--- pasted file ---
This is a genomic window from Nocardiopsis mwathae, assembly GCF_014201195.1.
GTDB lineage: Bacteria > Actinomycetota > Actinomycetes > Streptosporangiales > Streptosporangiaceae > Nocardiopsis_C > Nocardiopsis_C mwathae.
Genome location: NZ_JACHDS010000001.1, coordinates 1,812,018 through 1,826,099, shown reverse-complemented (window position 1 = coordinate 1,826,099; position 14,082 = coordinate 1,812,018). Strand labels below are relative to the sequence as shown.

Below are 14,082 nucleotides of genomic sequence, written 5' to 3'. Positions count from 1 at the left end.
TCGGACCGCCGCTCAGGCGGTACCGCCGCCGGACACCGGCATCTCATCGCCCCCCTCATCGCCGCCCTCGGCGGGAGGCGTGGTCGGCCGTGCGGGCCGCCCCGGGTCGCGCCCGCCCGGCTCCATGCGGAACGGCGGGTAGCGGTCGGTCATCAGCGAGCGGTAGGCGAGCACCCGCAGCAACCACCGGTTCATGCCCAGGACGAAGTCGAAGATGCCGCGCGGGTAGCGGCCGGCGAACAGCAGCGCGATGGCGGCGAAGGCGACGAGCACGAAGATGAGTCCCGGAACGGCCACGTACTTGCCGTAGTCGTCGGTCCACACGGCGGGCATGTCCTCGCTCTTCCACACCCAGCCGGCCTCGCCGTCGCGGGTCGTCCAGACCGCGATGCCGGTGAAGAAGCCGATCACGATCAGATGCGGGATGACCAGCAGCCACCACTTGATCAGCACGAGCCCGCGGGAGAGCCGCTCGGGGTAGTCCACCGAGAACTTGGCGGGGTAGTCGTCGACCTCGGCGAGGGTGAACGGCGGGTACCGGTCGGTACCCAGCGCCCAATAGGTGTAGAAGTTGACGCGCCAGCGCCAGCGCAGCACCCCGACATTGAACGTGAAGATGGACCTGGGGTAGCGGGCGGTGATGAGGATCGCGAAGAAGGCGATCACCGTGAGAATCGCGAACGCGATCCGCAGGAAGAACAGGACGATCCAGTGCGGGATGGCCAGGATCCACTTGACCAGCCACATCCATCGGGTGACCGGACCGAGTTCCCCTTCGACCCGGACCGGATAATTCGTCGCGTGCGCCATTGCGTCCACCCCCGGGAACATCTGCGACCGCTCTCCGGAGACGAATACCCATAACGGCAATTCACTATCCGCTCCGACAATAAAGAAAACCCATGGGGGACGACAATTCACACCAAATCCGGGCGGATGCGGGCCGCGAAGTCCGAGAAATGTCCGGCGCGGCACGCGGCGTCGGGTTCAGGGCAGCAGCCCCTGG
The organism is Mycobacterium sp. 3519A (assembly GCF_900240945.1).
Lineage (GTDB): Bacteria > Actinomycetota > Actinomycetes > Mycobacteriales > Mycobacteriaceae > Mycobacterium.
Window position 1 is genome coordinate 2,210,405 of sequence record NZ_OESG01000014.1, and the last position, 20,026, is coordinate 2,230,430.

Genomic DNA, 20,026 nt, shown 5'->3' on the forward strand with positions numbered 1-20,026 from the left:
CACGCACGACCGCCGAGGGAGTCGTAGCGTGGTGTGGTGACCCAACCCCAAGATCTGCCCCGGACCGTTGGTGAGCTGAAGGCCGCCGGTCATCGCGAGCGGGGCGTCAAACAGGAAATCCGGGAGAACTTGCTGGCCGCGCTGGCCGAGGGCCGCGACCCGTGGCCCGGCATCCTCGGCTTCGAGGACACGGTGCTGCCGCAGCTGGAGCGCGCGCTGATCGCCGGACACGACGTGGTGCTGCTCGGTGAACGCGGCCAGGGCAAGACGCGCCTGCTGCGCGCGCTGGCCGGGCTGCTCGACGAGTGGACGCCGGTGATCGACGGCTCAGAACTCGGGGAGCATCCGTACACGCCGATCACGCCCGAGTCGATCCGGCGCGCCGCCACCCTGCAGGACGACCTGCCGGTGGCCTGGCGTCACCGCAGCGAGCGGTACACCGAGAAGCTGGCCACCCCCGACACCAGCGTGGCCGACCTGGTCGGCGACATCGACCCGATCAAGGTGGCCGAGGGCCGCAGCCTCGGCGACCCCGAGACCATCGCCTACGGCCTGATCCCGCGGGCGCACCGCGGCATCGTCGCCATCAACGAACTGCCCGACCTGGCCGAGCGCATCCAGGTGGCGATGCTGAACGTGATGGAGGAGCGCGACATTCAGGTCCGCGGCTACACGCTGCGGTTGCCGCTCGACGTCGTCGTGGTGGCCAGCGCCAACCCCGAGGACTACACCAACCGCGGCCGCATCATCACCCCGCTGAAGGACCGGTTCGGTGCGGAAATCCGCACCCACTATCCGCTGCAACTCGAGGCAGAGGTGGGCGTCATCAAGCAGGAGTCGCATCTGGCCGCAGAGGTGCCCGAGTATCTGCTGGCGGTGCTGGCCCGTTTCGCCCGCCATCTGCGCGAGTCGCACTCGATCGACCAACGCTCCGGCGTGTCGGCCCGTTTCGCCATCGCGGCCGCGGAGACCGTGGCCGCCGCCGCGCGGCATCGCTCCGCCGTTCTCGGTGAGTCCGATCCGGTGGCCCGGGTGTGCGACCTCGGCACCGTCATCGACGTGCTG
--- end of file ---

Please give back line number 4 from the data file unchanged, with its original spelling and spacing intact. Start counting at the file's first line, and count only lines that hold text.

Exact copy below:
Below are 14,082 nucleotides of genomic sequence, written 5' to 3'. Positions count from 1 at the left end.